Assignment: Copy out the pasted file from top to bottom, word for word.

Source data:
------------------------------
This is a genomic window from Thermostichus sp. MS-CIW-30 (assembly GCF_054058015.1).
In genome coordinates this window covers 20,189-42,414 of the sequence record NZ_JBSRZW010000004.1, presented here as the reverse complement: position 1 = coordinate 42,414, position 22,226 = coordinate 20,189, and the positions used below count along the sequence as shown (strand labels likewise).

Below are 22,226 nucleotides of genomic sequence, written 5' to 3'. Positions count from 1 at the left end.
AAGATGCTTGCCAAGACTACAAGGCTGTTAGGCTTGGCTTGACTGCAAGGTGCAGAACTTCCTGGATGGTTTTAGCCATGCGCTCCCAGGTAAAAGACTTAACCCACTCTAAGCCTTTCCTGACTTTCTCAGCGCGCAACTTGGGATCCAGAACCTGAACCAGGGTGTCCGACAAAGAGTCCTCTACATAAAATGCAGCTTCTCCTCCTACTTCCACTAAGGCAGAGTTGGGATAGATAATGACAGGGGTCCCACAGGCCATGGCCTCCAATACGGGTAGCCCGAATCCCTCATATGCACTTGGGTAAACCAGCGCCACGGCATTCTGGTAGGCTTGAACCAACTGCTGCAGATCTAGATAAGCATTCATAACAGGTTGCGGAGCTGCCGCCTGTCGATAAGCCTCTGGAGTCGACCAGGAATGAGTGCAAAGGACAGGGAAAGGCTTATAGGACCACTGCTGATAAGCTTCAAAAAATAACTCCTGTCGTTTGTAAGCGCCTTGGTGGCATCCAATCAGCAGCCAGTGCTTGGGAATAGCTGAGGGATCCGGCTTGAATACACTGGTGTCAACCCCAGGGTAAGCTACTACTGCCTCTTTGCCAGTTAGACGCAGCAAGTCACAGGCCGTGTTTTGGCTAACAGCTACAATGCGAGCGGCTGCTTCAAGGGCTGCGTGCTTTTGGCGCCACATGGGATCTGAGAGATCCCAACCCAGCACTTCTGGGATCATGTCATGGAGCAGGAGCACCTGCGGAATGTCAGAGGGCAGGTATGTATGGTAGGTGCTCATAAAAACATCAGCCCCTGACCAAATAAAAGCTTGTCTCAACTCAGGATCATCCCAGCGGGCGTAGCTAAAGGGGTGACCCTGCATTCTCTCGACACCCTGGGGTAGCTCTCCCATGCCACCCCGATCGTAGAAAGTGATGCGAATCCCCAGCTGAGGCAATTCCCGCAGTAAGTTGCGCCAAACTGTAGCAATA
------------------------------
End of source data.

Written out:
This is a genomic window from Thermostichus sp. MS-CIW-30 (assembly GCF_054058015.1).
In genome coordinates this window covers 20,189-42,414 of the sequence record NZ_JBSRZW010000004.1, presented here as the reverse complement: position 1 = coordinate 42,414, position 22,226 = coordinate 20,189, and the positions used below count along the sequence as shown (strand labels likewise).

Below are 22,226 nucleotides of genomic sequence, written 5' to 3'. Positions count from 1 at the left end.
AAGATGCTTGCCAAGACTACAAGGCTGTTAGGCTTGGCTTGACTGCAAGGTGCAGAACTTCCTGGATGGTTTTAGCCATGCGCTCCCAGGTAAAAGACTTAACCCACTCTAAGCCTTTCCTGACTTTCTCAGCGCGCAACTTGGGATCCAGAACCTGAACCAGGGTGTCCGACAAAGAGTCCTCTACATAAAATGCAGCTTCTCCTCCTACTTCCACTAAGGCAGAGTTGGGATAGATAATGACAGGGGTCCCACAGGCCATGGCCTCCAATACGGGTAGCCCGAATCCCTCATATGCACTTGGGTAAACCAGCGCCACGGCATTCTGGTAGGCTTGAACCAACTGCTGCAGATCTAGATAAGCATTCATAACAGGTTGCGGAGCTGCCGCCTGTCGATAAGCCTCTGGAGTCGACCAGGAATGAGTGCAAAGGACAGGGAAAGGCTTATAGGACCACTGCTGATAAGCTTCAAAAAATAACTCCTGTCGTTTGTAAGCGCCTTGGTGGCATCCAATCAGCAGCCAGTGCTTGGGAATAGCTGAGGGATCCGGCTTGAATACACTGGTGTCAACCCCAGGGTAAGCTACTACTGCCTCTTTGCCAGTTAGACGCAGCAAGTCACAGGCCGTGTTTTGGCTAACAGCTACAATGCGAGCGGCTGCTTCAAGGGCTGCGTGCTTTTGGCGCCACATGGGATCTGAGAGATCCCAACCCAGCACTTCTGGGATCATGTCATGGAGCAGGAGCACCTGCGGAATGTCAGAGGGCAGGTATGTATGGTAGGTGCTCATAAAAACATCAGCCCCTGACCAAATAAAAGCTTGTCTCAACTCAGGATCATCCCAGCGGGCGTAGCTAAAGGGGTGACCCTGCATTCTCTCGACACCCTGGGGTAGCTCTCCCATGCCACCCCGATCGTAGAAAGTGATGCGAATCCCCAGCTGAGGCAATTCCCGCAGTAAGTTGCGCCAAACTGTAGCAATA